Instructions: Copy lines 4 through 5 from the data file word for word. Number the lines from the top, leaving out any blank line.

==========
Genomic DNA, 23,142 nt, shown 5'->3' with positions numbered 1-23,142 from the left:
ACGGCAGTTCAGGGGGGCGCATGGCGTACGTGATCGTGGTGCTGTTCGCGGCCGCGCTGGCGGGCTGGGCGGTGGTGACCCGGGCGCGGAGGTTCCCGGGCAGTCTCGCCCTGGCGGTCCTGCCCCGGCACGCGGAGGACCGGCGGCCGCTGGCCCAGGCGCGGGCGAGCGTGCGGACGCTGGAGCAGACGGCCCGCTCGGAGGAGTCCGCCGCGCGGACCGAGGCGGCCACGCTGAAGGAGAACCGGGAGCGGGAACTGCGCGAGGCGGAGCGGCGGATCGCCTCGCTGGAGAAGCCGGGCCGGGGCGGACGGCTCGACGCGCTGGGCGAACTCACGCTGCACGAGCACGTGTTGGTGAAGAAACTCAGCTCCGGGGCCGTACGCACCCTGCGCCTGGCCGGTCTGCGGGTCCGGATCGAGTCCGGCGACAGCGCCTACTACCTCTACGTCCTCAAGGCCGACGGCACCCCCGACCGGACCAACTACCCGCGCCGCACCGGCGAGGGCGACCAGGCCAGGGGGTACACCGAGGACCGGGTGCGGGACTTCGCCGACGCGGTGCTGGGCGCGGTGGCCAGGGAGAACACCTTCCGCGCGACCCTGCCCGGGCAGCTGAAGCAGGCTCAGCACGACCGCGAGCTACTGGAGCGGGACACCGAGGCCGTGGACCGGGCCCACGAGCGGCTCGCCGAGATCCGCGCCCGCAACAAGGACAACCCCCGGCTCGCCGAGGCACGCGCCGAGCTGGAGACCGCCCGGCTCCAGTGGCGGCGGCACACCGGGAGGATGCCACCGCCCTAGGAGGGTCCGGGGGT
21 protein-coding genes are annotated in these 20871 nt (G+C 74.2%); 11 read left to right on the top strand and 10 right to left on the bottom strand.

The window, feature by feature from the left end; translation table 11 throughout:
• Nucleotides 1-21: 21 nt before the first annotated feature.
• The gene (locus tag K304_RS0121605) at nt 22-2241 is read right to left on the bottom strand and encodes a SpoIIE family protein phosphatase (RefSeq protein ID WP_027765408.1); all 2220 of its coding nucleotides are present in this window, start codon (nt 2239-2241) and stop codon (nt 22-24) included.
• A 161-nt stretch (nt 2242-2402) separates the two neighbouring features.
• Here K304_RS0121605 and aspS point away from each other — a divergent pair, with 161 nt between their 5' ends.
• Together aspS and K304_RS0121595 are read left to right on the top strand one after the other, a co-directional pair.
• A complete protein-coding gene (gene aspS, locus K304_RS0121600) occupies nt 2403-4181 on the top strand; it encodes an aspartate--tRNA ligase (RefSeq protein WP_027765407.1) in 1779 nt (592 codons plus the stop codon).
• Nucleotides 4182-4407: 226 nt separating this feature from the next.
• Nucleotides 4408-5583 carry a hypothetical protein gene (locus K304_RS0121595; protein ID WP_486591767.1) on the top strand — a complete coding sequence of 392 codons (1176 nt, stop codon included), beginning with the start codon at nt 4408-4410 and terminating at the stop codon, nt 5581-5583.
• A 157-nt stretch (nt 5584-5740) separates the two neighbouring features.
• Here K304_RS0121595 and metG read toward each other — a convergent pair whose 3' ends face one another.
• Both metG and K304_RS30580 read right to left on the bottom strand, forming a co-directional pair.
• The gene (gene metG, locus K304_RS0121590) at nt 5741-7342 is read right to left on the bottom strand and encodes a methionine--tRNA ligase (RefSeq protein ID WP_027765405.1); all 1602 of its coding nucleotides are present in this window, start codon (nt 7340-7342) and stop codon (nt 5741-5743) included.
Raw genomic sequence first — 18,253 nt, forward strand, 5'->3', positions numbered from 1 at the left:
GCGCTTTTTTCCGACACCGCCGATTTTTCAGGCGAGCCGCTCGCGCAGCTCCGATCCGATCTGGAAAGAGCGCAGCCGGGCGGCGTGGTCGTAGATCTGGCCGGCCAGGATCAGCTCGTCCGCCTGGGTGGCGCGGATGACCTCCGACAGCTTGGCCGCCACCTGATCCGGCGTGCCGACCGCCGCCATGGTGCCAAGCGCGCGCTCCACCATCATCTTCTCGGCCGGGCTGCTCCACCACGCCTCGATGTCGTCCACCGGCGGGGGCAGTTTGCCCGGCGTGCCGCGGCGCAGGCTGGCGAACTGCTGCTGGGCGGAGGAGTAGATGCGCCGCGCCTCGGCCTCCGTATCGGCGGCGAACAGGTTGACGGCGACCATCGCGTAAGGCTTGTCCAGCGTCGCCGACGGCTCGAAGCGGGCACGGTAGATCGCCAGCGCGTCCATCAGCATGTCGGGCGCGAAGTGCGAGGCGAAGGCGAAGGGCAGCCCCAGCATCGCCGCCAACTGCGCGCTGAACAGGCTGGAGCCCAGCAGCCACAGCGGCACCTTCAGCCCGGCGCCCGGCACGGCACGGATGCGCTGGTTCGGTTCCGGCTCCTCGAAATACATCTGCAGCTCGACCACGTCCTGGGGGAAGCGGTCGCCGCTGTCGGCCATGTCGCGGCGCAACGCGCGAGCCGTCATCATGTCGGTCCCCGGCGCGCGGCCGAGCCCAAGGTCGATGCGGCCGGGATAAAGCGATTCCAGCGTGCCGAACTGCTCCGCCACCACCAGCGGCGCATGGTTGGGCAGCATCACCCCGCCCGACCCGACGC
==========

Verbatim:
The window, feature by feature from the left end; translation table 11 throughout:
• Nucleotides 1-21: 21 nt before the first annotated feature.